Karenni Development Research Group
Threatened with plans by Burma’s generals to dam the Salween River and submerge vast tracts of their homelands, the Karenni are releasing a new report today which exposes the parallels between the devastating impacts of Burma’s first large scale hydropower project, built in their state, and those of the planned Salween dams. The report highlights the destructive mix of development and military rule in Burma.
The report by the Karenni Development Research Group (KDRG), Dammed by Burma’s Generals, chronicles the impacts of the Lawpita hydropower project since the early 1960s. Promised abundant electricity and irrigation, the local population instead suffered from forced displacement, water shortages, increased militarization, human rights abuses, and thousands of landmines planted to secure the project. Most of the power was sent directly to Rangoon; still today 80% of the Karenni are without electricity.
One of four dams planned for the Salween, the Weigyi Dam, will flood over 640 square kilometers in Karenni State, submerging an area three times the size of the Lawpita reservoir. The report details how twenty–eight towns and villages, including a historical capital of the Karenni, will be inundated, impacting approximately 30,000 people. An entire tribe – the Yintalai, who now number a mere 1,000 – will permanently lose all their homelands. Irreversible environmental damage will be caused by inundation of forests internationally recognized for their outstanding biodiversity.
Under an agreement signed in December 2005 between Thailand and Burma’s regime, construction on the Salween dams is slated to begin in 2007. With likely investment from China, the dams will provide electricity for Thailand and revenue for the ruling military regime.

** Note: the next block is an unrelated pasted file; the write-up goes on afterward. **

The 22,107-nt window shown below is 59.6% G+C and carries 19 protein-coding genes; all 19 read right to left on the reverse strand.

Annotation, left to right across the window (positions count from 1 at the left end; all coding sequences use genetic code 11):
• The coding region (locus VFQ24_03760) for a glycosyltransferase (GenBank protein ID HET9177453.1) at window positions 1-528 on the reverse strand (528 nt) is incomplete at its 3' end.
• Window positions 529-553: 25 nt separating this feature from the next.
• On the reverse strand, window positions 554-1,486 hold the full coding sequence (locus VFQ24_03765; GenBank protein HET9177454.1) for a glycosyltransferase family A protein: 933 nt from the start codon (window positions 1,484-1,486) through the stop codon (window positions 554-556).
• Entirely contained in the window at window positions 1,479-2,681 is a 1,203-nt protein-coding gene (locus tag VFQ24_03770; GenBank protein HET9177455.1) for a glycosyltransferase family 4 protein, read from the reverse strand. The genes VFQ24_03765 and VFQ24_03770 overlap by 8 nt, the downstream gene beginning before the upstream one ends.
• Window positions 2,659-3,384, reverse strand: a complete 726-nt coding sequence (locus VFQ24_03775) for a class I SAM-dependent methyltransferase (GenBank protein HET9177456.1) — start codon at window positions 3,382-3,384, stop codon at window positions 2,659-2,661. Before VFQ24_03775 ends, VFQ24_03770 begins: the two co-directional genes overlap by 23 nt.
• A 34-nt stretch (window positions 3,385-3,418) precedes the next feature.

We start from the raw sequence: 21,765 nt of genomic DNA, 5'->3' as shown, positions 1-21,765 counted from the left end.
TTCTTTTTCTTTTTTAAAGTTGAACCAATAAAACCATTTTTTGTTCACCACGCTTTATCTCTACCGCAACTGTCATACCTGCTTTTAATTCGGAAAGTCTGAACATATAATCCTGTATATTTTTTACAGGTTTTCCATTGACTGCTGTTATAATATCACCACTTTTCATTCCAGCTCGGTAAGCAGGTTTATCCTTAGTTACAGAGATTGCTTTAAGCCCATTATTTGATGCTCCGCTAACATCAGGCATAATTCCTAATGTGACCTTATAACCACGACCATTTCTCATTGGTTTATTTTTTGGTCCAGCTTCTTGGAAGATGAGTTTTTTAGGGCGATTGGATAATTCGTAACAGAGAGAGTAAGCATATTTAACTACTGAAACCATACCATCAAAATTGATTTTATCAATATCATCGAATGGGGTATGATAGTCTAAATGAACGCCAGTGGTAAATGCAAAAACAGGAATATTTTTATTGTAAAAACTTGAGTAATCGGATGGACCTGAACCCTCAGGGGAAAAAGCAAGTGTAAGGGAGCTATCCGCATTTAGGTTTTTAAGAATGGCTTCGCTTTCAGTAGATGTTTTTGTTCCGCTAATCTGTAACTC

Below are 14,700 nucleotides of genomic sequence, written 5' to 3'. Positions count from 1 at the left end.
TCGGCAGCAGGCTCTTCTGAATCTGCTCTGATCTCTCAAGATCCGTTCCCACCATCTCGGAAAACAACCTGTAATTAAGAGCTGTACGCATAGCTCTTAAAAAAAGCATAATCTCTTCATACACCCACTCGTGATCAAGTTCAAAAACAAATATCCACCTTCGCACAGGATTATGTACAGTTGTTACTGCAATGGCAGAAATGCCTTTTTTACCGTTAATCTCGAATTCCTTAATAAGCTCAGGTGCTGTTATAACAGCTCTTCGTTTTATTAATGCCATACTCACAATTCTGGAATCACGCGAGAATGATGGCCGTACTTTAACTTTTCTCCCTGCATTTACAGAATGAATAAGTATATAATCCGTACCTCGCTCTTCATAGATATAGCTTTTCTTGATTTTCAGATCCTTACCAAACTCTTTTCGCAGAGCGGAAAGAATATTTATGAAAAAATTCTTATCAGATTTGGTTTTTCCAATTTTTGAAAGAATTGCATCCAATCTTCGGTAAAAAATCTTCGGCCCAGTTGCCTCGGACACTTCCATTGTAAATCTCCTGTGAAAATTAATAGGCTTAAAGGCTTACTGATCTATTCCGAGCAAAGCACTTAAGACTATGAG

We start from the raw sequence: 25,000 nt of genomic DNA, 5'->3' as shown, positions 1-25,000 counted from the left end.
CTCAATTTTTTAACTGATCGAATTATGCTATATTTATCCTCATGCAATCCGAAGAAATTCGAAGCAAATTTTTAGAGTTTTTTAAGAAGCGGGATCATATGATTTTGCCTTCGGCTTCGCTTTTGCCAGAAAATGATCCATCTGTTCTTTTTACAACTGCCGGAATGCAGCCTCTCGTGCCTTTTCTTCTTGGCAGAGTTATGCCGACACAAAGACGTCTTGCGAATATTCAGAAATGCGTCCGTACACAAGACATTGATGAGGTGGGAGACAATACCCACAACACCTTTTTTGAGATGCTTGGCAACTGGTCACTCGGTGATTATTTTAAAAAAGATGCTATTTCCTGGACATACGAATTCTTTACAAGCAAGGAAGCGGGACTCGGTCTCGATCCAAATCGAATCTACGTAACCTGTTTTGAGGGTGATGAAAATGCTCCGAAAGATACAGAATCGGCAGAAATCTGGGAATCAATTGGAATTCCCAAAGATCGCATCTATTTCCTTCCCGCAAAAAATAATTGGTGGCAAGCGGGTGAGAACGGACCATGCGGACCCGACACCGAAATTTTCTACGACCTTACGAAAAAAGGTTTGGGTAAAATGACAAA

As Pascal Khoo Thwe, the Karenni author of From the Land of Green Ghosts says in his foreword to the report: “There is no better way to destroy a country than by the combined power of bulldozers and guns.”
Civil war continues in Karenni State, leaving an estimated one third of the population internally displaced and over 22,000 Karenni refugees registered in camps in Thailand. If the Salween dams go ahead, many of these people will never be able to return home.
The report urges that the Salween dam projects be scrapped. As KDRG researcher Aung Ngeh states: “We know from bitter experience what hydropower development means under a military dictatorship. It is not about electricity or irrigation for the people. It is about subjugation and control. The Salween dams will mean more soldiers, more landmines, and the gradual annihilation of our people.”
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